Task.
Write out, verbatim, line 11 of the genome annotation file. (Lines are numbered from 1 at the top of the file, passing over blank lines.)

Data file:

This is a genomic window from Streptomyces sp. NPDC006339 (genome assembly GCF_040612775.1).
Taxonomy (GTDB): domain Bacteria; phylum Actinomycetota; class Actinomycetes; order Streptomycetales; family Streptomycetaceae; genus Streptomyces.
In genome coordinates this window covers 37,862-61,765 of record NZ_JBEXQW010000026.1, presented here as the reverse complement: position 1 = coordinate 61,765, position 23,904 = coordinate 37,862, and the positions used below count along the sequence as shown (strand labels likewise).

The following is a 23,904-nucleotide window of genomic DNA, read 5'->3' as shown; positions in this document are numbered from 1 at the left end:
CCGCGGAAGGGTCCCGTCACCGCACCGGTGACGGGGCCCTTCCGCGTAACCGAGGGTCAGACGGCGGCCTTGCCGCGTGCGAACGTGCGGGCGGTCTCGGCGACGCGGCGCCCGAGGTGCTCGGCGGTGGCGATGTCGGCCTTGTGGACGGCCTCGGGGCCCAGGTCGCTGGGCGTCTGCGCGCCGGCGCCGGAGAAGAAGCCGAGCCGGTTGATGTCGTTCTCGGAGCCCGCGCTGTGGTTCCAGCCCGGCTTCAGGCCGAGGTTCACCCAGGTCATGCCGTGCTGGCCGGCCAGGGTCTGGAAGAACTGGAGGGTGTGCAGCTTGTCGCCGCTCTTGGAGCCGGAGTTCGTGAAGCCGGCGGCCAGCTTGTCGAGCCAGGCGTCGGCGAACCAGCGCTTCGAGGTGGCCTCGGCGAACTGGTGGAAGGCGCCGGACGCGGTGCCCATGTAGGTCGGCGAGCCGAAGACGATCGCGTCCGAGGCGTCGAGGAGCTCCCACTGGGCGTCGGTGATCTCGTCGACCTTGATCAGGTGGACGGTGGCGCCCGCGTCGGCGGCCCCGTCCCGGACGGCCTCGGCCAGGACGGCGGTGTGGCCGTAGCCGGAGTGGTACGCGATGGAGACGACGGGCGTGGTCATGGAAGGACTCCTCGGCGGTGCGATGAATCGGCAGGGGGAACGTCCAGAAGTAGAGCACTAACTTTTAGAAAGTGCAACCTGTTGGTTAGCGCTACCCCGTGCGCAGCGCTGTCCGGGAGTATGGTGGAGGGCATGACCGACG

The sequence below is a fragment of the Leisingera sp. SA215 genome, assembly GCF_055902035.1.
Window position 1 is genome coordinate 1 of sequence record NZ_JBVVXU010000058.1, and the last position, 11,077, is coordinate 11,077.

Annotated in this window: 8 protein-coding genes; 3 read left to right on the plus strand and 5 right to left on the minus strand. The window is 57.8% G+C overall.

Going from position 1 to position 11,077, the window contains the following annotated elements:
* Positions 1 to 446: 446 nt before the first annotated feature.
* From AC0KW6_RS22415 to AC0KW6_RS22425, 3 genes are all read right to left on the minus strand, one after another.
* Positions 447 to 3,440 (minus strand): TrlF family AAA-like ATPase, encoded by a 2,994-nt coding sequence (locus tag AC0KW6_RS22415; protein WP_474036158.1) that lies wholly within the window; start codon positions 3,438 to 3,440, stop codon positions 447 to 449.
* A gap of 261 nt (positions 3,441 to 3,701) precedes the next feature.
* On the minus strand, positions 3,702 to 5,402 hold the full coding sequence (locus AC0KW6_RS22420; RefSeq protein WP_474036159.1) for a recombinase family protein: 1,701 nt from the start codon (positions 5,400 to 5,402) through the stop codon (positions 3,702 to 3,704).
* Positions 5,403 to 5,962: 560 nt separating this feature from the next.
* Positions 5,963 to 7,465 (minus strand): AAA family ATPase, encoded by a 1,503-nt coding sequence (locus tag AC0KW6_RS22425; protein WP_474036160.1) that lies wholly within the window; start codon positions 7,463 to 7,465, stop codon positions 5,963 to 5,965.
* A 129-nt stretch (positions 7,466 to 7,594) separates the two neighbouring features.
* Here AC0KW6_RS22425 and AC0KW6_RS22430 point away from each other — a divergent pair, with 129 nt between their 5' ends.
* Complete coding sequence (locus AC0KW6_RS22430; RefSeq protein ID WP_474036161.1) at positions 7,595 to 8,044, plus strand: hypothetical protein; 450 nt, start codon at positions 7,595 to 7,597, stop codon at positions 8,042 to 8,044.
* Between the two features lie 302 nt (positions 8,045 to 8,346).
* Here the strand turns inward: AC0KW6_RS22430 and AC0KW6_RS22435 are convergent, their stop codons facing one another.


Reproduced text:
* From AC0KW6_RS22415 to AC0KW6_RS22425, 3 genes are all read right to left on the minus strand, one after another.